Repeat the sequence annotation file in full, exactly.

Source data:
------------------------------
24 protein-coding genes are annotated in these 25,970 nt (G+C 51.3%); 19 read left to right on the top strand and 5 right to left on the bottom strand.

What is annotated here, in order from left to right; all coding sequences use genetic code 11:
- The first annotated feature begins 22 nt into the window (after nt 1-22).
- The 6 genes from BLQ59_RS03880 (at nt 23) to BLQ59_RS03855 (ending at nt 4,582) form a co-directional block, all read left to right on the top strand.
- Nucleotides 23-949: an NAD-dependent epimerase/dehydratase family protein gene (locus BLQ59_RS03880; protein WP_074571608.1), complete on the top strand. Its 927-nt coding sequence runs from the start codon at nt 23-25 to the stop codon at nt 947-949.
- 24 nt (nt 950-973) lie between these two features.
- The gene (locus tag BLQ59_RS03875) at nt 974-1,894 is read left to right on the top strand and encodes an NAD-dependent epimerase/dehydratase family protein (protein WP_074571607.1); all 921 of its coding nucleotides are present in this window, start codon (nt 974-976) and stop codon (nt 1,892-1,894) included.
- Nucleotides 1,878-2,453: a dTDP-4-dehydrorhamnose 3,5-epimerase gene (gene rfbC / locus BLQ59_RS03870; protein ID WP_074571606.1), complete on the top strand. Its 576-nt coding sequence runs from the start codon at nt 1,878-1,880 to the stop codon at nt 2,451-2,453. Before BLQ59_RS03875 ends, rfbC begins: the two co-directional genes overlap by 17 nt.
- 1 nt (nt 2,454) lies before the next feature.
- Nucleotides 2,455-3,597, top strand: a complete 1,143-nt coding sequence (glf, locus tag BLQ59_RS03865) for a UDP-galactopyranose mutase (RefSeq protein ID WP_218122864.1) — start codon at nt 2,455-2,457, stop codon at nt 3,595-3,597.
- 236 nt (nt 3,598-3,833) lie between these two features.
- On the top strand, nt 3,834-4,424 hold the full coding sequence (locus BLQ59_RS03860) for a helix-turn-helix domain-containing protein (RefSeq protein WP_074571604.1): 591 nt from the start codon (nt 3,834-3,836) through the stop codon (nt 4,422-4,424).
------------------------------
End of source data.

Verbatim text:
24 protein-coding genes are annotated in these 25,970 nt (G+C 51.3%); 19 read left to right on the top strand and 5 right to left on the bottom strand.

What is annotated here, in order from left to right; all coding sequences use genetic code 11:
- The first annotated feature begins 22 nt into the window (after nt 1-22).
- The 6 genes from BLQ59_RS03880 (at nt 23) to BLQ59_RS03855 (ending at nt 4,582) form a co-directional block, all read left to right on the top strand.
- Nucleotides 23-949: an NAD-dependent epimerase/dehydratase family protein gene (locus BLQ59_RS03880; protein WP_074571608.1), complete on the top strand. Its 927-nt coding sequence runs from the start codon at nt 23-25 to the stop codon at nt 947-949.
- 24 nt (nt 950-973) lie between these two features.
- The gene (locus tag BLQ59_RS03875) at nt 974-1,894 is read left to right on the top strand and encodes an NAD-dependent epimerase/dehydratase family protein (protein WP_074571607.1); all 921 of its coding nucleotides are present in this window, start codon (nt 974-976) and stop codon (nt 1,892-1,894) included.
- Nucleotides 1,878-2,453: a dTDP-4-dehydrorhamnose 3,5-epimerase gene (gene rfbC / locus BLQ59_RS03870; protein ID WP_074571606.1), complete on the top strand. Its 576-nt coding sequence runs from the start codon at nt 1,878-1,880 to the stop codon at nt 2,451-2,453. Before BLQ59_RS03875 ends, rfbC begins: the two co-directional genes overlap by 17 nt.
- 1 nt (nt 2,454) lies before the next feature.
- Nucleotides 2,455-3,597, top strand: a complete 1,143-nt coding sequence (glf, locus tag BLQ59_RS03865) for a UDP-galactopyranose mutase (RefSeq protein ID WP_218122864.1) — start codon at nt 2,455-2,457, stop codon at nt 3,595-3,597.
- 236 nt (nt 3,598-3,833) lie between these two features.
- On the top strand, nt 3,834-4,424 hold the full coding sequence (locus BLQ59_RS03860) for a helix-turn-helix domain-containing protein (RefSeq protein WP_074571604.1): 591 nt from the start codon (nt 3,834-3,836) through the stop codon (nt 4,422-4,424).